Wednesday, February 18, 2015
5 Things to Think About When Buying Your First Place
As a renter, you have the luxury of choosing a place that meets your needs at the moment. Buying a home is a much bigger commitment, both in terms of finances and the length of time you’ll likely live there. When seeking out your first place – whether a house or condominium or anything in between – it’s important to do your homework.
Here are 5 things to consider as you begin the process of purchasing your first place.
1. The growth possibilities. Shop for a place that meets your current spaces needs, but also consider one that can adjust to a changing household. A five-year plan may not pan out as you expect, so think about possible life changes that could impact your need for bedrooms, bathrooms and square footage.
2. What's under the hood. Your first place may not come with many frills or luxury features – but all the basics should be in good condition. Thoroughly inspect prospective properties. And before any purchase is made, hiring a professional inspector is a must. Your real estate agent can guide you through this key step.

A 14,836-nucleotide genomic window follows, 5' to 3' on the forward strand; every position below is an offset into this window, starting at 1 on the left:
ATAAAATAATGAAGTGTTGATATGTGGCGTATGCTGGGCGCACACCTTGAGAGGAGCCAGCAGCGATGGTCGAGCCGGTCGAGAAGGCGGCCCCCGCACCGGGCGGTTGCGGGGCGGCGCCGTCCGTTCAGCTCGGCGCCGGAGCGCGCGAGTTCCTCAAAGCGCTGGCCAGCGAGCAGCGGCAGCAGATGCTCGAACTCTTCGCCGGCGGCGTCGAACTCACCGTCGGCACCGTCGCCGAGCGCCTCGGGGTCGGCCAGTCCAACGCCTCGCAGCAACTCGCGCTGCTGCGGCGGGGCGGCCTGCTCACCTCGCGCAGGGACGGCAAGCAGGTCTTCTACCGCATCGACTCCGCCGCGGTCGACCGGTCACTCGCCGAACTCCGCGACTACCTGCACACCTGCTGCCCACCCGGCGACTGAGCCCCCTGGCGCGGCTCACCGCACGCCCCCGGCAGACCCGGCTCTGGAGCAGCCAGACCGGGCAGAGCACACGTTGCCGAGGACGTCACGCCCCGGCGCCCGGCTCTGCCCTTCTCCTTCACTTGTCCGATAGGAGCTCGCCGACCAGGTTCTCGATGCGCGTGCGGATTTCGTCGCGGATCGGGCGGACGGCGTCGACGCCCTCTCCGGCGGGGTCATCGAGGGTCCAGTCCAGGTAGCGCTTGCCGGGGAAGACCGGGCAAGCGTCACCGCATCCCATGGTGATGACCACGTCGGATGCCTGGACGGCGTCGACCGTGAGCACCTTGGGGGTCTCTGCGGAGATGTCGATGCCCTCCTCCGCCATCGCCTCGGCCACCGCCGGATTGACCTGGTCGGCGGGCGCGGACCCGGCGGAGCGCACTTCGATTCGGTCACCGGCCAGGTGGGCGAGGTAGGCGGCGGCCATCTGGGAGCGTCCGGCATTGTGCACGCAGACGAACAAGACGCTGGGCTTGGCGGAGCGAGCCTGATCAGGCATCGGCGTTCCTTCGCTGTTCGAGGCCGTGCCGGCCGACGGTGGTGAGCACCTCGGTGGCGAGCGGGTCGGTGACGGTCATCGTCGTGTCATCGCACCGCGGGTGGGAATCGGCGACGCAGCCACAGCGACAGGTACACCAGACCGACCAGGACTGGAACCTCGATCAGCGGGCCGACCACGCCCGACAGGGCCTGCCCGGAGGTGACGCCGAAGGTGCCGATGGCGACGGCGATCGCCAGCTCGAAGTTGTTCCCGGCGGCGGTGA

3. Know that no home will be perfect. Your first home may likely not be the perfect place. But make it the right one. Finding the right home is often a matter of prioritizing. Make a list of “must haves,” along with “nice to haves” and “not necessary to haves.” A three-car garage is nice, but would you rather have a larger kitchen or live in a good neighborhood? Only you can measure the importance of the amenities you are looking for.
4. Consider ALL the costs of ownership. When you buy a home, you take on recurring costs you don’t have to worry about as a renter. Look for a home that meets your budget in terms of full living costs – mortgage, utilities, trash pick-up, sewage fees, homeowner's association dues and other fees. Your lender doesn't take into account these costs when approving your home loan. A good real estate agent can help you calculate estimated monthly costs to determine the most appropriate price range for you.
5. The lifespan of things. In addition to identifying cosmetic and structural flaws before you buy, know what to expect from the home's components. How long until you need to replace the roof, appliances, furnace or carpet? Everything may be in working order now, but all homes need these types of repairs at some point. Researching the expected remaining life on large-ticket items can help you plan for the future.
When you're ready to start the process of buying a home